"I want to be as clear as I possibly can about this. The writing staff was not fired," Sorkin said. "Just seeing that in print is scaring the hell out of the writing staff. They're acting very strange. They're coming to work early. They're acting polite to me. I want the old gang back.
"I thought that we did great this year and it's a fantastic group to work with," he added.
Reports first surfaced about the writers' room shake-up on July 19. In the same story, it was said that one writer kept her job at least partly because she was Sorkin's ex-girlfriend, a report that Sorkin also denied. "[Corinne Kingsbury] was incorrectly identified as my ex-girlfriend. She is not. I don't have an ex-girlfriend in the writers' room or anywhere else on the show," he said. "I think she's at the beginning of a very exciting career and I would hate for this rumor ... to follow her around."
However, Sorkin did confirm several changes to the writers' room for Season 2, including the promotion of two writing assistants and the addition of several paid consultants (the consultants used during Season 1 were unpaid). "I'm hiring a range of paid consultants from TV, print and online media representing every part of the ideological, political spectrum that you can imagine."
Reports about the changes behind the scenes at The Newsroom came several weeks after the show debuted to divisive — some would say largely negative — reviews from critics. "We all know that there were critics who did not enjoy watching the first four episodes," Sorkin said, inciting a laugh from star Jeff Daniels. "And there were critics that did." Although Sorkin admitted it would be nice to be universally praised, he said he appreciates the chatter about the show regardless. "Any time that people are talking this much about television is good for television."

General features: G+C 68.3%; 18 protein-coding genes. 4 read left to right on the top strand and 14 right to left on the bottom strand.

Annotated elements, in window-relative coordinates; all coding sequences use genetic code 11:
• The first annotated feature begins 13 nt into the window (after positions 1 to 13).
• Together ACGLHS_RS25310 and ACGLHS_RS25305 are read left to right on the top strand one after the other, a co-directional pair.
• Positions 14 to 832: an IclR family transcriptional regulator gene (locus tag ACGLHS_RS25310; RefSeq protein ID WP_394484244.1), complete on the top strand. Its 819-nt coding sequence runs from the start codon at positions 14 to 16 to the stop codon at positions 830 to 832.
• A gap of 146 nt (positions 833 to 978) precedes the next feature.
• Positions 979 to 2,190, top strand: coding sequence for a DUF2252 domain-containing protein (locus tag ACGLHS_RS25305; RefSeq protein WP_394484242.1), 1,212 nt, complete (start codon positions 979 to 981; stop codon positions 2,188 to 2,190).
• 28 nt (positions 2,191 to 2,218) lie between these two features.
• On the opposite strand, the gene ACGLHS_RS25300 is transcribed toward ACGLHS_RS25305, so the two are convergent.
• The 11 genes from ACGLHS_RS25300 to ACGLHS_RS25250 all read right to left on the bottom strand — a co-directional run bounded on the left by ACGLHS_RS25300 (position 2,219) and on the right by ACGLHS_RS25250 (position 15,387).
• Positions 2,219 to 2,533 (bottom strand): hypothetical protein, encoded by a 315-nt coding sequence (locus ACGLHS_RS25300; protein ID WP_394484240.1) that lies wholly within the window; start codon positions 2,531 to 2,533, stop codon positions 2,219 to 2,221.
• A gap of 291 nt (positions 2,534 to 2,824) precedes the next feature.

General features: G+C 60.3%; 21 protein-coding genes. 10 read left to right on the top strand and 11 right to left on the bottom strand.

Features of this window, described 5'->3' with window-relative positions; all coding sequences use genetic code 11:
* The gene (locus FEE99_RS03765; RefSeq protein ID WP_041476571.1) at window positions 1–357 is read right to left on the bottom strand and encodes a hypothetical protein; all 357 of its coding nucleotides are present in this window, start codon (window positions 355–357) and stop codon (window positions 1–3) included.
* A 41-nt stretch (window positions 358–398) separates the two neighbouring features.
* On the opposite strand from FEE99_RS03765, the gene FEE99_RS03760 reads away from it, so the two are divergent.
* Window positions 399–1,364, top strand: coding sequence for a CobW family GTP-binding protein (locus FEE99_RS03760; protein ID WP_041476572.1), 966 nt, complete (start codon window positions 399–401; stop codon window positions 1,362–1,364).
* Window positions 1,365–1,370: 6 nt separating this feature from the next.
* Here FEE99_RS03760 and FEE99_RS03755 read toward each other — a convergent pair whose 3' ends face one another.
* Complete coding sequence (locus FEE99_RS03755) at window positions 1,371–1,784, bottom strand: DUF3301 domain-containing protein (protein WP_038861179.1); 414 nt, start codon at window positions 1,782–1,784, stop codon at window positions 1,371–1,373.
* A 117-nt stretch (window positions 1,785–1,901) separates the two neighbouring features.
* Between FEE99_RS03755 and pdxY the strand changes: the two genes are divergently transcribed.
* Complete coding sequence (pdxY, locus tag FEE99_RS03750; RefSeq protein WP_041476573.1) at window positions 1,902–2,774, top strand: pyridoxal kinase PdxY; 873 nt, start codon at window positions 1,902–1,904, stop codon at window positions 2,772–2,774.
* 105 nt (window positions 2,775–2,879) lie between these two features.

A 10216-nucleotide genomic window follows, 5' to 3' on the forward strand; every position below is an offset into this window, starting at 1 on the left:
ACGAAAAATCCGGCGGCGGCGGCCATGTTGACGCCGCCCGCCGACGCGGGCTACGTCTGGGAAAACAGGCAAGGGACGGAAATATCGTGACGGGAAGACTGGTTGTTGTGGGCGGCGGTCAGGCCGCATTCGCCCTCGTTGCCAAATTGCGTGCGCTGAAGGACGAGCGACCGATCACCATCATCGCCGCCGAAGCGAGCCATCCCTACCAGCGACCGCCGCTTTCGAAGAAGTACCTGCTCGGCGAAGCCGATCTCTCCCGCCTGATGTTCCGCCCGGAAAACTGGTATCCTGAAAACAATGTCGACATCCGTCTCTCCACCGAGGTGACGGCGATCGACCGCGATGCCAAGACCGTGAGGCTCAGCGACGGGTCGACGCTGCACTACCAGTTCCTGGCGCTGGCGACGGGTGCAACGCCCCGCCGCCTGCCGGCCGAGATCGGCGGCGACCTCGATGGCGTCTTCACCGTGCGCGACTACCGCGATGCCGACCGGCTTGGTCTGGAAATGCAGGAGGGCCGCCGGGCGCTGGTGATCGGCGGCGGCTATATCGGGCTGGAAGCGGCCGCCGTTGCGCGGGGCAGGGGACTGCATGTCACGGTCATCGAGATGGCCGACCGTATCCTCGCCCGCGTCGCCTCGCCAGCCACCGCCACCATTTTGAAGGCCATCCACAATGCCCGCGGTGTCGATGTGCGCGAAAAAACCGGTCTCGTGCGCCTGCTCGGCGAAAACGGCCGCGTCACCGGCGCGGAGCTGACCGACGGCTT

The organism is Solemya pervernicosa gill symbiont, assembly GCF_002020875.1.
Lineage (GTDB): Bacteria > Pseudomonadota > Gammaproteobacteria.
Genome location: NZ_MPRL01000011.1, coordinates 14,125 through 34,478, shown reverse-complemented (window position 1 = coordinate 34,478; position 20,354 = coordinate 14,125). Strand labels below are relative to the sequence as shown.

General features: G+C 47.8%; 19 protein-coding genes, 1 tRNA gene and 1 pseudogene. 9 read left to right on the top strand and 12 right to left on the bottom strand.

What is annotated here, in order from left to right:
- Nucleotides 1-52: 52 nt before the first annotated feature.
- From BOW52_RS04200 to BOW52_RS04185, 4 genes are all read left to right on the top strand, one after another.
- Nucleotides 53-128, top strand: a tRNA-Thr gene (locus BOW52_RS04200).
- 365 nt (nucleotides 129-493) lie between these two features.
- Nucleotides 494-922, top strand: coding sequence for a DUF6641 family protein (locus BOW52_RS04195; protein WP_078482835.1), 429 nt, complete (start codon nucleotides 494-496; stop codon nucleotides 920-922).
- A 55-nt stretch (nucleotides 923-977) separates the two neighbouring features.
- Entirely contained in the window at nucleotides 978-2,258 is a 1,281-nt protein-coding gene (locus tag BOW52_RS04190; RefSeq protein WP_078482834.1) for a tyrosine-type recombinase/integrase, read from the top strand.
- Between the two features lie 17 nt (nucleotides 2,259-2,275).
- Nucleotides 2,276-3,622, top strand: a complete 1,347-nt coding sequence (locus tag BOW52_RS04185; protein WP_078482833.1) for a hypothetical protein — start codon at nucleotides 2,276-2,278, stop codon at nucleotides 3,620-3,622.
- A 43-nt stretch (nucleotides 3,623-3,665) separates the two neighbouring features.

Daniels later said he also enjoyed the discussion The Newsroom has provoked. "When can you do something like this that is going to be loved and loathed?" he said. "This isn't CSI: Detroit."
A good chunk of the criticism has been targeted at Sorkin's portrayal of women on the show, which some have called uneven, sexist and "incredibly hostile" towards women. Sorkin, again, vehemently supported his actions. "I completely respect that opinion but I 100 percent disagree with it. I think the female characters on the show are every bit equals to the men," Sorkin said. He went on to note that the premise of the series would not exist without Emily Mortimer's character MacKenzie, a female executive producer on "News Night," and defended the show's fictional leading ladies as caring, thoughtful, curious and great team players. "Once you've nailed those [characteristics] down, you can have them slip on as many banana peels as you want," he added.
Daniels complimented Sorkin's writing for showing the flaws in both the female and male characters. MacKenzie is smart but also screws up, Daniels said. "That's one of the things that Will loves about her."
Unlike Sorkin, Daniels had a much easier time brushing off the criticism aimed at The Newsroom. "There's nothing you can tell me — I'm sorry to say — that will help me," Daniels told the reporters and called the renewal from HBO "validation."
"Did I just offend all of them?" Daniels then asked Sorkin. "I did, didn't I?"
Looking ahead to future episodes, Sorkin said the next new hour would focus on the night Osama bin Laden was killed. For Season 2, which Sorkin said will premiere next June, The Newsroom will remain 9-18 months behind real time.
The Newsroom airs Sundays at 10/9c on HBO.